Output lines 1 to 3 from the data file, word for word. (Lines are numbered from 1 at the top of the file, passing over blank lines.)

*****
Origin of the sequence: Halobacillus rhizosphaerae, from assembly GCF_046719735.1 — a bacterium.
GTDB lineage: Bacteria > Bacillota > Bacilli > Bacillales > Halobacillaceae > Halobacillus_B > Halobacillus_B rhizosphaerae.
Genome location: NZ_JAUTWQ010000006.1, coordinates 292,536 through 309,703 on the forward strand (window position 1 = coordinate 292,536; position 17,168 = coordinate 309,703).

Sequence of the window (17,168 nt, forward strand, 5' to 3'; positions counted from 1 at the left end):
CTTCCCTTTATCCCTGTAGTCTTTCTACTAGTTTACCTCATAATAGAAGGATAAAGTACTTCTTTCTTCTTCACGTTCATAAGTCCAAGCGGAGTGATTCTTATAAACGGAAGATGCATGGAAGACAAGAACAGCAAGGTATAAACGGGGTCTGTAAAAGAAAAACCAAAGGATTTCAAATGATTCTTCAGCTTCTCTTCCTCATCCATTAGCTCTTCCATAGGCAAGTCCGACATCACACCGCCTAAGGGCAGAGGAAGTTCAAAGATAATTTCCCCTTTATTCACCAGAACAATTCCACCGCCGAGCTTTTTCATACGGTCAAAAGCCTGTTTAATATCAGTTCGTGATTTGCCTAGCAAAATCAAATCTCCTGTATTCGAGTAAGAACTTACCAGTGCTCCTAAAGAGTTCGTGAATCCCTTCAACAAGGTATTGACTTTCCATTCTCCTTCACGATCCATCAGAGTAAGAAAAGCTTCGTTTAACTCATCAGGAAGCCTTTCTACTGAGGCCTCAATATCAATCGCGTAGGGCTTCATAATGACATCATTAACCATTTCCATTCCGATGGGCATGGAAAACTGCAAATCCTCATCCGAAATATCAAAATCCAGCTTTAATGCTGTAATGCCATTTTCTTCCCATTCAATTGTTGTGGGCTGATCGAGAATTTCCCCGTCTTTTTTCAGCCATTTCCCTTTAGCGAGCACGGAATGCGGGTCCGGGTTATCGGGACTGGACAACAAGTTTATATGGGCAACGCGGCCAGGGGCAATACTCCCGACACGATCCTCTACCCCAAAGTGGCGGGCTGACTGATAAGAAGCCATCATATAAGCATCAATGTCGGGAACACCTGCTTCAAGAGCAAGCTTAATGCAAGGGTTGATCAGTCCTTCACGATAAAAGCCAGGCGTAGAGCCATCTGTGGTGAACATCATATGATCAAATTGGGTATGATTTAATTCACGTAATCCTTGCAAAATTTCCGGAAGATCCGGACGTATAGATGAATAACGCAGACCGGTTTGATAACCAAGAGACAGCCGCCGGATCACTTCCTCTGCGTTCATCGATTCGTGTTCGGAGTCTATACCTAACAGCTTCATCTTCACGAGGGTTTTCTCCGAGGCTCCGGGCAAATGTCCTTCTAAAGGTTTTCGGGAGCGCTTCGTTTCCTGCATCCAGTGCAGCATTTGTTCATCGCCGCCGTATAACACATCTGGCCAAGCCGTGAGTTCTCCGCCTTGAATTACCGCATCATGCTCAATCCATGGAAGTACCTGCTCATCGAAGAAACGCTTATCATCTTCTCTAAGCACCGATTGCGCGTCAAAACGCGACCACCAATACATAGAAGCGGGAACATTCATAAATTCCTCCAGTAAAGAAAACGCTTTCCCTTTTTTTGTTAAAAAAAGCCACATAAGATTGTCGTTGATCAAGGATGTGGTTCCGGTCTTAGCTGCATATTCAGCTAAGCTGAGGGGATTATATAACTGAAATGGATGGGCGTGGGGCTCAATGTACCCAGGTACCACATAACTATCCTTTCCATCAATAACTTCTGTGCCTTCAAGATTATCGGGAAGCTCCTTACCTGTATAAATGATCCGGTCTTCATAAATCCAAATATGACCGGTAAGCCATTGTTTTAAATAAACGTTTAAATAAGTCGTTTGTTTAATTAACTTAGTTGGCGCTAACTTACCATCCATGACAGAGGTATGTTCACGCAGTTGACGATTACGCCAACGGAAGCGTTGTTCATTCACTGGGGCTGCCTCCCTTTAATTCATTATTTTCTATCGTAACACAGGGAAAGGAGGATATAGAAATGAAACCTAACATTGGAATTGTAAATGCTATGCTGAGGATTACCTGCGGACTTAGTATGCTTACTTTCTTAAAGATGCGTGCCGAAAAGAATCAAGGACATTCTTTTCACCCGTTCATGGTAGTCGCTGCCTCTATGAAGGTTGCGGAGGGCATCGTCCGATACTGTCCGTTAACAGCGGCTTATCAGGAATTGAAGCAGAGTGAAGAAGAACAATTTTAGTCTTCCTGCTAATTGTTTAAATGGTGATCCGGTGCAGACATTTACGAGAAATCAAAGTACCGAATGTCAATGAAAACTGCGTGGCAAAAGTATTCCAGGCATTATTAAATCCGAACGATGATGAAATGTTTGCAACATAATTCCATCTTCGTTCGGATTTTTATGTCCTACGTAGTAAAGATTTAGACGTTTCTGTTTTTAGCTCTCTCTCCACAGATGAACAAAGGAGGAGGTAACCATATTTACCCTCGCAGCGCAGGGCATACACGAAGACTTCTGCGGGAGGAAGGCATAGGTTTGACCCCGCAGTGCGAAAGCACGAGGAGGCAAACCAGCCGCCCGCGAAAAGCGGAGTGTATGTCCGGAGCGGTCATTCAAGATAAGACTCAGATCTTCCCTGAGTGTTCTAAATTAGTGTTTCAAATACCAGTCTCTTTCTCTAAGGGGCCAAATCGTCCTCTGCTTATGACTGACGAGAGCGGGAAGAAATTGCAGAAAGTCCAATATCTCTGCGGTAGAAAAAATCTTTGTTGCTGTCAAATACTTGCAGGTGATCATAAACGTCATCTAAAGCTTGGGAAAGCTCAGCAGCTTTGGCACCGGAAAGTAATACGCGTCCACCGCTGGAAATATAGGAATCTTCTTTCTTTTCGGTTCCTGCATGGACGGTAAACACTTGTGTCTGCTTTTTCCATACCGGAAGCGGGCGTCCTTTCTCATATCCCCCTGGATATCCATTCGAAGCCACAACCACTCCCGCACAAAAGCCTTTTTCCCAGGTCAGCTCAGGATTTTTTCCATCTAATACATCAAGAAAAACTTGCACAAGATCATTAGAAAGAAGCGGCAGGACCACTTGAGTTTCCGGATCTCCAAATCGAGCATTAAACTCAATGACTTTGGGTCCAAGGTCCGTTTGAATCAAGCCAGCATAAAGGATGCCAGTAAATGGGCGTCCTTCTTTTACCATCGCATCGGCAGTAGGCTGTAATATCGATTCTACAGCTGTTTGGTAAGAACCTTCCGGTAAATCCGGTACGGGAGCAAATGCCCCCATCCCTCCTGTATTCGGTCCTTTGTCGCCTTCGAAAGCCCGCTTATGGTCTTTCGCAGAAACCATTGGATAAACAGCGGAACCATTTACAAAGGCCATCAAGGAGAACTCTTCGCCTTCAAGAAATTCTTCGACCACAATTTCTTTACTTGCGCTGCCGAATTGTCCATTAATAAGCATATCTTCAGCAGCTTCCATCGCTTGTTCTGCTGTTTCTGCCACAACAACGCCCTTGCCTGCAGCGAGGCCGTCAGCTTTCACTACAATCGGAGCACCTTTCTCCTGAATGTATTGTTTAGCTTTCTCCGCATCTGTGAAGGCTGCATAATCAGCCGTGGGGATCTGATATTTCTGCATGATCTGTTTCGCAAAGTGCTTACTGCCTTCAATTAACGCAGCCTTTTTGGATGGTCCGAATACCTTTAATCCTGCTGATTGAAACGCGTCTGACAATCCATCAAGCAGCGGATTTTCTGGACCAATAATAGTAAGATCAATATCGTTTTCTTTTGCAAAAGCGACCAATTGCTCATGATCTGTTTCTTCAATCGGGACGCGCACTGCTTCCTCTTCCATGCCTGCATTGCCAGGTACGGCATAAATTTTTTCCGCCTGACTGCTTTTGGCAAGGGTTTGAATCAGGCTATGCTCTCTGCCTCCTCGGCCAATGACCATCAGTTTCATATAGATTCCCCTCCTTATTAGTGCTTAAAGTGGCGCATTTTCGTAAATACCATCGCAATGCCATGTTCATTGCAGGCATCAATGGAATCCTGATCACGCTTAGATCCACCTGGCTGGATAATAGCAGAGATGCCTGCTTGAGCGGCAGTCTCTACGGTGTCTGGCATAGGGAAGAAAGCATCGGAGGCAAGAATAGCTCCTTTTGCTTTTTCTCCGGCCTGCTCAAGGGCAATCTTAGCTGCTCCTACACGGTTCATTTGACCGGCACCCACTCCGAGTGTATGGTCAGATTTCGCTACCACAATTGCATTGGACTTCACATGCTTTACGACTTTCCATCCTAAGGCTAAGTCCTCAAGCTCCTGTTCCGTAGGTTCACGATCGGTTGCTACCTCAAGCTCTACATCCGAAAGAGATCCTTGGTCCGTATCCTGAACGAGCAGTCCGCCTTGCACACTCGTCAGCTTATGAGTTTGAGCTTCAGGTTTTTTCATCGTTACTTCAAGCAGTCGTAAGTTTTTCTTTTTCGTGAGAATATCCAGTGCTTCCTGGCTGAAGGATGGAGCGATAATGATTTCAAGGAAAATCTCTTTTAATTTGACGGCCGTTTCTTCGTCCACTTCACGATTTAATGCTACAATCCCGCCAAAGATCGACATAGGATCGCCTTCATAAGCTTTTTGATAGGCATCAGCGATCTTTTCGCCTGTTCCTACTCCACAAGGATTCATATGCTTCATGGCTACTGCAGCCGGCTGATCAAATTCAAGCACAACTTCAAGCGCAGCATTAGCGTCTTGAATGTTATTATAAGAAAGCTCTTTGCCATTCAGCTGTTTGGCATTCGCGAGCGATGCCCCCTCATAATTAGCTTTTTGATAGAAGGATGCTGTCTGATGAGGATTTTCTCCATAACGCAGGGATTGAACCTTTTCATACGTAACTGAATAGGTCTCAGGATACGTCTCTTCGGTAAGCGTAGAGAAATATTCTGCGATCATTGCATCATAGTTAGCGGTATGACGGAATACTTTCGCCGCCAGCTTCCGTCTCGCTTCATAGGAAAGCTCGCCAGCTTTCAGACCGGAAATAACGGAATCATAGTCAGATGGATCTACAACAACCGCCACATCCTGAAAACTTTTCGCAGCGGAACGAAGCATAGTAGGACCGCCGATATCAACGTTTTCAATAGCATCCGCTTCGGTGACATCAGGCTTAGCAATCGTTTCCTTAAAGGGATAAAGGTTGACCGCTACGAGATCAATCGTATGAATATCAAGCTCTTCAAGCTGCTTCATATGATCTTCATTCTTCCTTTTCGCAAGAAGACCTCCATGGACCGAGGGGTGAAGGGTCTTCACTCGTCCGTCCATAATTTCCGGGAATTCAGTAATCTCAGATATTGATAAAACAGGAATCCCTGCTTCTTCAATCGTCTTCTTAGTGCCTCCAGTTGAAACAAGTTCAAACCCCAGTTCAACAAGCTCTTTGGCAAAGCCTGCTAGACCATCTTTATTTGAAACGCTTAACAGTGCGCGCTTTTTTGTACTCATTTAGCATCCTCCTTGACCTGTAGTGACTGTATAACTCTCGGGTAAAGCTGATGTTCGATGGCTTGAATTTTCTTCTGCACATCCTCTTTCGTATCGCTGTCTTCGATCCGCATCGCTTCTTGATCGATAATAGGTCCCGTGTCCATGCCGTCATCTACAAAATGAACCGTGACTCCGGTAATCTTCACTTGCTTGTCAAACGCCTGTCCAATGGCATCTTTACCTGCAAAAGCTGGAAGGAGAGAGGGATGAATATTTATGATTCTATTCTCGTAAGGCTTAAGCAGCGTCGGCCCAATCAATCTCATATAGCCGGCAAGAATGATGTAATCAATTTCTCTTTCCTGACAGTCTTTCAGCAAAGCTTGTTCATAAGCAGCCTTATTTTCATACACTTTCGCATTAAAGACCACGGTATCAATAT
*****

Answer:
Origin of the sequence: Halobacillus rhizosphaerae, from assembly GCF_046719735.1 — a bacterium.
GTDB lineage: Bacteria > Bacillota > Bacilli > Bacillales > Halobacillaceae > Halobacillus_B > Halobacillus_B rhizosphaerae.
Genome location: NZ_JAUTWQ010000006.1, coordinates 292,536 through 309,703 on the forward strand (window position 1 = coordinate 292,536; position 17,168 = coordinate 309,703).